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Pediatr Res. 1993 Mar;33(3):221-4.

The effects of bile acid feeding on the development of ileal bile acid transport.

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  • 1Department of Pediatrics, Yale University, New Haven, Connecticut 06510.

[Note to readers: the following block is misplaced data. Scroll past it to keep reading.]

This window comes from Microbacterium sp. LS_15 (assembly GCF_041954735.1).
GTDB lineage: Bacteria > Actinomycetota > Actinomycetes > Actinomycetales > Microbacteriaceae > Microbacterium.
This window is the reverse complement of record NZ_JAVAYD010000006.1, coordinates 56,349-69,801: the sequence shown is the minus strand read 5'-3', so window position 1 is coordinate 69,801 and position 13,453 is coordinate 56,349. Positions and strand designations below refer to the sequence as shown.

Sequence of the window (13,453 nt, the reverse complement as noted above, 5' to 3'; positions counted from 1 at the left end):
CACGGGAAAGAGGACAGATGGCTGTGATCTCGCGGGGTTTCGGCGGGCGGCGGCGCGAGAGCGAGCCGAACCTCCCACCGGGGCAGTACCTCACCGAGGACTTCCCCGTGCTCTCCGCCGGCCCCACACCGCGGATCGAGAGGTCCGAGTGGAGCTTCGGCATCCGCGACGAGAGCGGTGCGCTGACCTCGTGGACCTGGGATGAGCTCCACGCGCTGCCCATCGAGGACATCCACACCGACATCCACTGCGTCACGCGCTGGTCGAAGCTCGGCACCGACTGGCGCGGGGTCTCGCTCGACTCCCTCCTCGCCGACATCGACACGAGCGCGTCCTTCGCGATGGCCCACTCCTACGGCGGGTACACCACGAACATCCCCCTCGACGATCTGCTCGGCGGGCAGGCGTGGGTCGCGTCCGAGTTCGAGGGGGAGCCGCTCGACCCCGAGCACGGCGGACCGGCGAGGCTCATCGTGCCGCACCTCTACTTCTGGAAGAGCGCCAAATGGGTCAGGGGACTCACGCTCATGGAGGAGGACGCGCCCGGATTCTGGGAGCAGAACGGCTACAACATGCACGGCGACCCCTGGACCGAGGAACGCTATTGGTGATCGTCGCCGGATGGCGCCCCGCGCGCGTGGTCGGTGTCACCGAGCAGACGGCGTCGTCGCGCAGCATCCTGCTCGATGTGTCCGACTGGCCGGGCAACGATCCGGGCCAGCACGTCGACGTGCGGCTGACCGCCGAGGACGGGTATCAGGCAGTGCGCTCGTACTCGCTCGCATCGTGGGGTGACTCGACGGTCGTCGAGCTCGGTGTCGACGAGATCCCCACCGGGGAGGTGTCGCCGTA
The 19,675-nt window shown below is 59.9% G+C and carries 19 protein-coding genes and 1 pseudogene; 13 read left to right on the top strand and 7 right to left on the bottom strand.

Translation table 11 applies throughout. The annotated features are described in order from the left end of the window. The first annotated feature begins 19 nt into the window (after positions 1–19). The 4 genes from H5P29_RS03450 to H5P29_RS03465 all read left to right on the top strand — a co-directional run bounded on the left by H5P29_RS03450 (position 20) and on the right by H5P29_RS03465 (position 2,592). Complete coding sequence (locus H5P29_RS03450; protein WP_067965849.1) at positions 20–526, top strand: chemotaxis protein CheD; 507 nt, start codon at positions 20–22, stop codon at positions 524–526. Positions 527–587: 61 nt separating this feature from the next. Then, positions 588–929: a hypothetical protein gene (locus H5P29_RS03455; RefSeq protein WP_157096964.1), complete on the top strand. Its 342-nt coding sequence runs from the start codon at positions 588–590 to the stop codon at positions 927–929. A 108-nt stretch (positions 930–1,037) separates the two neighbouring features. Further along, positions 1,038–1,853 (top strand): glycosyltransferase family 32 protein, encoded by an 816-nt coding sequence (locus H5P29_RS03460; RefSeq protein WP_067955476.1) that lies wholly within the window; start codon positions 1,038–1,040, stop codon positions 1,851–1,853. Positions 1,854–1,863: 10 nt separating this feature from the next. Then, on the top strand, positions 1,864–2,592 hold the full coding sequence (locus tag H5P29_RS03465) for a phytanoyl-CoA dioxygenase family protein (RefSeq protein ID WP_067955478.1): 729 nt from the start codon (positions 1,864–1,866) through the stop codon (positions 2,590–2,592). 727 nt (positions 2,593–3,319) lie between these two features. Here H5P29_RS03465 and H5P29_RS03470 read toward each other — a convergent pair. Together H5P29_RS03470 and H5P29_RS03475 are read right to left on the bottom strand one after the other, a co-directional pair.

Sodium-dependent bile acid uptake is developmentally regulated in the rat ileum. Transport activity is abruptly expressed on postnatal d 17, although the mechanisms controlling this expression are poorly understood. Changes in bile salt metabolism and hepatic transport result in a marked increase in bile flow before postnatal d 17, and thus this study examined the effects of bile salt feeding on the development of ileal bile acid transport. Twelve-d-old rat pups were gavage-fed saline, taurocholate, or mannitol on a daily basis for 3 d. Sodium-dependent bile acid transport was studied by rapid filtration using ileal brush-border membrane vesicles prepared from the various experimental groups. Taurocholate feeding resulted in precocious development of sodium-dependent bile acid transport and induction of sucrase activity. Mannitol feeding, used as a control for the effects of diarrhea-induced stress, resulted in similar sucrase activity, yet sodium-dependent bile acid transport was induced to only half the level observed in taurocholate-fed animals (3.2 +/- 1.6 versus 6.9 +/- 2.0 pmol/mg protein/45 s, p < 0.001). Serum corticosterone levels were similar in the mannitol- and taurocholate-fed animals (3.8 +/- 1.3 versus 4.6 +/- 1.8 micrograms/dL). Both feedings lead to histologic maturation of the ileum, with a more pronounced effect in the taurocholate-fed pups. Bile salt feeding induces precocious expression of ileal bile acid transport, apparently by both diarrhea-induced stress and a bile salt-specific effect.

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